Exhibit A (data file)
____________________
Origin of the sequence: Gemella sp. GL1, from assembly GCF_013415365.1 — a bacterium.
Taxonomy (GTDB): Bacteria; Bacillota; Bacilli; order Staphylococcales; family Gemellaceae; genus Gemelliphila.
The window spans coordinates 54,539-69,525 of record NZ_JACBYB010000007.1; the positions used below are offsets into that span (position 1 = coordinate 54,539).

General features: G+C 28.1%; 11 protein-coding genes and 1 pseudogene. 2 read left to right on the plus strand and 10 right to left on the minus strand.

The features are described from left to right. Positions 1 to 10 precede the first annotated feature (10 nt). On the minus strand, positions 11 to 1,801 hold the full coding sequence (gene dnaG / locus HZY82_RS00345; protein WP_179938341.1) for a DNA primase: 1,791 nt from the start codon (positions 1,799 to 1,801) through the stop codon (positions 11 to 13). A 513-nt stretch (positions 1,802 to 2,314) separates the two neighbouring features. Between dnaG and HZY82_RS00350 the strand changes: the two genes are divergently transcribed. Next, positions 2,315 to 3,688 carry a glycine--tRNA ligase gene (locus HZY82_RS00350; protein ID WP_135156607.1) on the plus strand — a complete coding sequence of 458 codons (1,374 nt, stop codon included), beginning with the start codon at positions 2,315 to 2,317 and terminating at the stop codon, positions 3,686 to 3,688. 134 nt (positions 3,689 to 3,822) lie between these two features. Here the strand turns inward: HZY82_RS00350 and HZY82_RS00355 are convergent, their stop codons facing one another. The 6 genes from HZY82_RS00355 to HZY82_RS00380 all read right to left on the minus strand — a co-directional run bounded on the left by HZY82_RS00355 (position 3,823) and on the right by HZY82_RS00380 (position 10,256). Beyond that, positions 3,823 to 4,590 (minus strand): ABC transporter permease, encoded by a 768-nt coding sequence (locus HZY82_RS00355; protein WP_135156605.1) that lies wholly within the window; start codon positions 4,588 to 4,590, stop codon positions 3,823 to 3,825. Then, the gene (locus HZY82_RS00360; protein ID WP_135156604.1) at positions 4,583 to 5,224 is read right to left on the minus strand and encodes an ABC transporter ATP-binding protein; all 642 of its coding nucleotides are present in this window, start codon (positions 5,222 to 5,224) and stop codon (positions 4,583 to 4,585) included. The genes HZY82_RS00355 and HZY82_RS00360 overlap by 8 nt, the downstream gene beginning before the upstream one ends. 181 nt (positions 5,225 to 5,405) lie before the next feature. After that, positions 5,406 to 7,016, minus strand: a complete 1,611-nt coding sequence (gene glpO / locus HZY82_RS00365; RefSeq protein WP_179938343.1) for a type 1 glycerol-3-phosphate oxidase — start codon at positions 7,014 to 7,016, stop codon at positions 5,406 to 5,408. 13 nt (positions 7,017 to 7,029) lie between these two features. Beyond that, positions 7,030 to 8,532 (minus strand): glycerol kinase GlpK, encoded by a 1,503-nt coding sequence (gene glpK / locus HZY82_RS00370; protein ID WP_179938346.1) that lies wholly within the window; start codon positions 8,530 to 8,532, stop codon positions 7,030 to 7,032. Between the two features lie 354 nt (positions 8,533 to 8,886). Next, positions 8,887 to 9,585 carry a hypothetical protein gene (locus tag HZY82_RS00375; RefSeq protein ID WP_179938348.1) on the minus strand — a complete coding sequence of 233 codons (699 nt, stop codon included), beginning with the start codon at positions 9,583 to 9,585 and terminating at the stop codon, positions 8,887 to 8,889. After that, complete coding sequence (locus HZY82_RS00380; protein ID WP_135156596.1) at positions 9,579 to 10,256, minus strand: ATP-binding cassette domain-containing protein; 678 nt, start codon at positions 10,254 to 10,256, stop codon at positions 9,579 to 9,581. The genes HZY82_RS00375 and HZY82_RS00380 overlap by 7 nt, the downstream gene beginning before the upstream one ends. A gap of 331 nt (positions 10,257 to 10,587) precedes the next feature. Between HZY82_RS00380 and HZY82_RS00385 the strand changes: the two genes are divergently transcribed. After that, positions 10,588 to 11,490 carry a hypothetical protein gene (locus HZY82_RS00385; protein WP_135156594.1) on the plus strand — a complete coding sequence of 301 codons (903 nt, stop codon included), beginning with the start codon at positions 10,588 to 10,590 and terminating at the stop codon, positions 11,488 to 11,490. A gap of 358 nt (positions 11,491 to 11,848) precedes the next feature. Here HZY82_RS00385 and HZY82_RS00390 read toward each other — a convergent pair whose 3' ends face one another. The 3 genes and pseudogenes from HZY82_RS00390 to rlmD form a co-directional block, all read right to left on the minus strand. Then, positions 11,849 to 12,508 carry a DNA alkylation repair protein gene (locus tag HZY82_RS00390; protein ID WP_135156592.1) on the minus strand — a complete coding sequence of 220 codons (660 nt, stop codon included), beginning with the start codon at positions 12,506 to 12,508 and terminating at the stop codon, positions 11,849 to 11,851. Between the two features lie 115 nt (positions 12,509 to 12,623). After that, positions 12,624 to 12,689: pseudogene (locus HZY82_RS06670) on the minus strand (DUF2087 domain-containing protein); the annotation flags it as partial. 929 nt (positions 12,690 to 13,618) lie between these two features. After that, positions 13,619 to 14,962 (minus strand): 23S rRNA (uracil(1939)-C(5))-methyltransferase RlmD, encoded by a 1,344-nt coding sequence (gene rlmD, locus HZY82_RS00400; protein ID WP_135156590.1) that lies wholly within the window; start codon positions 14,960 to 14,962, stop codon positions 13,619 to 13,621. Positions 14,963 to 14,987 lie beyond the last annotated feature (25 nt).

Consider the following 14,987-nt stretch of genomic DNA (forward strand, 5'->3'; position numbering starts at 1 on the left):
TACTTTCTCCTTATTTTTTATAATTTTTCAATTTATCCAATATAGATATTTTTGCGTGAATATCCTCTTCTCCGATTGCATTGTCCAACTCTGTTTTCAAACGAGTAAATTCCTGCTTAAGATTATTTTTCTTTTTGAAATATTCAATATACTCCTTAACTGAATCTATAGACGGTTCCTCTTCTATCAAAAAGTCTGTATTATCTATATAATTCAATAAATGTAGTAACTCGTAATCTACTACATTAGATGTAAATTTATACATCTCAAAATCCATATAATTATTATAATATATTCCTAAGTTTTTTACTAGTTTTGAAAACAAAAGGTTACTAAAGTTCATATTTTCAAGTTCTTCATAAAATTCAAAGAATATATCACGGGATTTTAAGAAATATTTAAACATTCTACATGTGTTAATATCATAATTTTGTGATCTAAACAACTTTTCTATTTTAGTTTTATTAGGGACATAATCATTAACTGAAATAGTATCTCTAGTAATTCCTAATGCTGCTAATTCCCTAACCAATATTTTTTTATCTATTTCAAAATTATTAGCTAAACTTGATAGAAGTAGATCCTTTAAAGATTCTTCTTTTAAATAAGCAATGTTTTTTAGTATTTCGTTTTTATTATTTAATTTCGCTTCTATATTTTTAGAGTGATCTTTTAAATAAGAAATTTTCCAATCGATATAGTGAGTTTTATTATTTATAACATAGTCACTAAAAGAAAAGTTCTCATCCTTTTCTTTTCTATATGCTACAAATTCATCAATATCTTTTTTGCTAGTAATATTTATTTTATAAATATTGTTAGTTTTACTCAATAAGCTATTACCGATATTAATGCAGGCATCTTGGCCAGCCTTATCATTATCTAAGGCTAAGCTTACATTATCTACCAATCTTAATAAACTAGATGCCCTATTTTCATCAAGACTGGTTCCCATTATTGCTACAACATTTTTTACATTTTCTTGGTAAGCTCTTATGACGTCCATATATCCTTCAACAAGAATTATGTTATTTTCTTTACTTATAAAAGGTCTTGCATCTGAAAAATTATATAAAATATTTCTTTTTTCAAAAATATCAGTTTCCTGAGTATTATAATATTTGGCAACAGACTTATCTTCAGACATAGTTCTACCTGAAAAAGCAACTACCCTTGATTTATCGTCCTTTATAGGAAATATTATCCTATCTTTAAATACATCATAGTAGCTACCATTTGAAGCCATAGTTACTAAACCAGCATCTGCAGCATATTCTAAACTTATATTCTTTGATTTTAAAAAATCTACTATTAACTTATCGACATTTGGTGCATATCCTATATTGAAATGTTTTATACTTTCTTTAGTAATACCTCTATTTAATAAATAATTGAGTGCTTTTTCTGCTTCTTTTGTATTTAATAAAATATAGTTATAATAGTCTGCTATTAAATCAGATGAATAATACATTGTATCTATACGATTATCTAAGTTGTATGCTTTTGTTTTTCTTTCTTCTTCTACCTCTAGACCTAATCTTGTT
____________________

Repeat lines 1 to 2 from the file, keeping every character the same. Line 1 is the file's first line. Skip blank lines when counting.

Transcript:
Origin of the sequence: Gemella sp. GL1, from assembly GCF_013415365.1 — a bacterium.
Taxonomy (GTDB): Bacteria; Bacillota; Bacilli; order Staphylococcales; family Gemellaceae; genus Gemelliphila.